SKENDERAJ, KOSOVO, November 2007
The Serbian province of Kosovo is holding elections next week (November 16th) where full sovereign independence is an issue that none of the main parties disagree on. In 1999, NATO ended Serbian control of Kosovo after fears that the province of two million could spiral into ethnic cleansing. Since then Kosovo has been administered by the UN which remains supported by 16,000 NATO troops. Kosovo’s leaders say they plan to make a unilateral declaration of independence if a final round of negotiations with Serbia break down in December. Serbia says it won’t accept and now has the powerful backing of Russia, while the Kosovars believe they are supported by the United States.
“Evening in the Drenica Valley, the heartland of Kosovo Albanian nationalism. We are in a café in the small town of Skenderaj waiting for a phone call. The customers are all men, all generations, smoking and drinking in clusters, eyes flitting occasionally towards a television screen where a chat show is focusing on Kosovo’s upcoming independence – as if it’s a given.
Above the bar are pictures of leaders of the Kosovo Liberation Army, the guerrilla group that in 1999 fought with NATO to expel Serb forces from the province. At that time, many of the customers here would have been signed up members.
There’s no laughter amongst them now, more an edge of anticipation, a glimpse of society that feels it can only survive on low trust and looking after its own.
The phone rings and our interpreter has a short conversation. “We wait here,” he says, “Another twenty minutes.”
Earlier in the day, I had been in the Kosovar capital, Pristina whose landmarks pay tribute to the 1999 American-led intervention. A replica of the Statue of Liberty stands on the roof a hotel and a huge hoarding of Bill Clinton covers the outer wall of city centre building. All this within a predominantly Muslim society resonates well in Washington.
I was going round the main political parties trying to work out why the mindset of this community is so locked into getting full sovereign independence. It’s not as if they didn’t already have security and enormous good will – and funding – from the international community.
“You cannot have economic development unless you have sovereignty,” explained Veton Surroi, the leader of new centre-left party called Ora. “If we accept a lesser position than independence we would have continuous conflict,”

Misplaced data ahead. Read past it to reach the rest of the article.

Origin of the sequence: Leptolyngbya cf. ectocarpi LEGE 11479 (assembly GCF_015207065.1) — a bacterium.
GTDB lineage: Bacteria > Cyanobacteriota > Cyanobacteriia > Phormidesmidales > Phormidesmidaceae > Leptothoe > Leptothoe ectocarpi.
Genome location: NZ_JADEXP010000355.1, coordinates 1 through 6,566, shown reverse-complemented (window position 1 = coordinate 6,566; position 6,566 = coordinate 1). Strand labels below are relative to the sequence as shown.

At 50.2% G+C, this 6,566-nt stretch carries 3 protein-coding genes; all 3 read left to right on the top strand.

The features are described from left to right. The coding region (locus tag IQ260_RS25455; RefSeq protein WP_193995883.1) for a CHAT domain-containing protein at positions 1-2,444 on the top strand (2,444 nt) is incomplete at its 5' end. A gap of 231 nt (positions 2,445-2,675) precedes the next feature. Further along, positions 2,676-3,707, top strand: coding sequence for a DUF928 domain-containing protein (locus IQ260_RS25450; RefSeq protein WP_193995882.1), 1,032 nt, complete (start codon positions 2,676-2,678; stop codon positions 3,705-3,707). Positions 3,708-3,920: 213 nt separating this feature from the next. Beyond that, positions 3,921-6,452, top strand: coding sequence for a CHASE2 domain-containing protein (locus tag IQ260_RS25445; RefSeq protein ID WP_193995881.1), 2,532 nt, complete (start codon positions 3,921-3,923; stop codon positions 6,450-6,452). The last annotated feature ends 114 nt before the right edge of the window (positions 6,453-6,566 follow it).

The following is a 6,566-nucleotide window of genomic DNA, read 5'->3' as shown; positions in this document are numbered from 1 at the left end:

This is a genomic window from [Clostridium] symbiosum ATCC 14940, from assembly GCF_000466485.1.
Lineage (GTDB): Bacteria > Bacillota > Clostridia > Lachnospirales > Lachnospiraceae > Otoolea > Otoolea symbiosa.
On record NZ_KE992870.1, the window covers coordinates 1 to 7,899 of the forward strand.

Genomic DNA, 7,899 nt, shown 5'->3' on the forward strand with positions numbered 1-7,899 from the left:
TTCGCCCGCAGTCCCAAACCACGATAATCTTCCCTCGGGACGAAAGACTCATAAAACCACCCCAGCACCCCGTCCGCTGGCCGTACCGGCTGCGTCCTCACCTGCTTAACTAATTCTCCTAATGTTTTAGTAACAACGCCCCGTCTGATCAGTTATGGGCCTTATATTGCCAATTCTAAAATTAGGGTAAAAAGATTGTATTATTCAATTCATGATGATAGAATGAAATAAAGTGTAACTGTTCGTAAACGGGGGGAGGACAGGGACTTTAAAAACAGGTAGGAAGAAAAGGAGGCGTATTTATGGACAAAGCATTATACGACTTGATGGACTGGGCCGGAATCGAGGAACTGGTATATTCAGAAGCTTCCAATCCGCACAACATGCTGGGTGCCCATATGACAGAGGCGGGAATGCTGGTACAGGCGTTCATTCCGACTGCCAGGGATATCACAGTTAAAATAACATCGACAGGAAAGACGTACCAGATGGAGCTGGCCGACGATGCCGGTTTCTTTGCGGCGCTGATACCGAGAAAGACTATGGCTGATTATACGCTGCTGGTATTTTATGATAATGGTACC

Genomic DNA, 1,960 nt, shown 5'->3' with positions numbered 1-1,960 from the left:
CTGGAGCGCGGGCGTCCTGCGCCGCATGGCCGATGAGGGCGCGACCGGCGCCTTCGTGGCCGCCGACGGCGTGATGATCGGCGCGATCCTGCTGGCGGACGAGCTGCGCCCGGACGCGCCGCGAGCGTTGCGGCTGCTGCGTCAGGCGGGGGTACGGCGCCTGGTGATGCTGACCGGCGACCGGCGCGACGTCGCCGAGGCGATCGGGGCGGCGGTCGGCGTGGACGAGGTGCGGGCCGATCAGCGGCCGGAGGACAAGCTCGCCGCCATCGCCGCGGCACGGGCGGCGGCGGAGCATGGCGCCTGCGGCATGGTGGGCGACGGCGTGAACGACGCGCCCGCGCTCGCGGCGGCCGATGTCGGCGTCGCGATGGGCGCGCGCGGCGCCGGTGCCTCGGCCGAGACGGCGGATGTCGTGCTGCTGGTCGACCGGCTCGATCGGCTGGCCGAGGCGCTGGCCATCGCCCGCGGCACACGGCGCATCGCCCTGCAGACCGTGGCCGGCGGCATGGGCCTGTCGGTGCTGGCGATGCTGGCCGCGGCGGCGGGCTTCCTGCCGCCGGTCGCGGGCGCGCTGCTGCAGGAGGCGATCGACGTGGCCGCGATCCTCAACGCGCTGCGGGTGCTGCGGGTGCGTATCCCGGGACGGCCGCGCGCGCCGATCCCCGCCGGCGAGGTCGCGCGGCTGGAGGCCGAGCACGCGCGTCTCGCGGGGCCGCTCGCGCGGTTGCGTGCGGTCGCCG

“Hold a moment,” I said. “What about Taiwan? It’s one of the richest places in the world, but it has no official status at all.”
“Taiwan has a totally different historical perspective,” he countered.
“All right,” I said. ” Let’s say you have independence. What is your party’s policy towards health care?”
“We advocate free health care.”
“How much will it cost?”
“We have a budget.”
“You can’t give me a figure?”
“No. Not now.”
He admitted he hadn’t yet worked it out, and sent me to see his party’s workers, young educated men with degrees from American and European universities.
“If you had a choice between first class health care and independence,” I asked, “what would you go for.”
“All Albanians would die for independence,” said one, with another chipping in from the end of the room. “It’s like asking a Manchester United fan to choose between his team and health care. It’s just not possible.”
Outside it was raining, and getting into the car, I stepped into a huge puddle caused by a pot-hole. Then, I noticed strewn right along the edge of the road piles and piles of rubbish, just left, rotting. A stray cat picked its way through. “I suppose you need independence to clear up the rubbish and fix the roads,” I said irritably to our interpreter.
“You don’t understand, do you,” he said. “Tonight, I’ll show you.”
Which is how we found ourselves in the Drenica Valley café that evening, and when the phone rings for the second time, we leave.
On a street corner, heading out of town, we pick up an intermediatory who had been calling us. He directs us along a narrow road to a junction with a dirt track, where we meet a middle aged man, head shaved, dressed in jeans and a black T-shirt. We drive up the track and stop at a derelict building. The man puts on a Balaclava helmet so we can’t identify his face. He’s unarmed and claims to be a member of the Albanian National Army, a guerrilla group banned by the UN administration.
“If we see that we are not going towards the goal of independence we will start implementing our military plans,” he said. “Which means we will protect our land from Serb forces.”
“But there not here,” I said. “NATO’s here.”
“We have information that Serb militia units have entered Kosovo. We are recruiting in large numbers to protect our people.”
“Is it really worth it after nearly ten years of peace to bring back this spectre of violence?”
“Not only ten but even twenty years after it is worth to start a struggle and fight against those who do not want Albanians to live on their own land.”
Had it been anywhere else, with his pot belly and his slogans, he might have cut a laughable figure. But on his wrist was a shrapnel wound from the guerrilla war on the 1990s. War was his comfort zone.
“But if you do this,” I asked. “What about America who liberated you?”
Through the black wool of Balaclava, his eyes, lit up from the side by our vehicle headlights, were sharp and uncompromising. “America,” he said. “America is our biggest friend and ally.”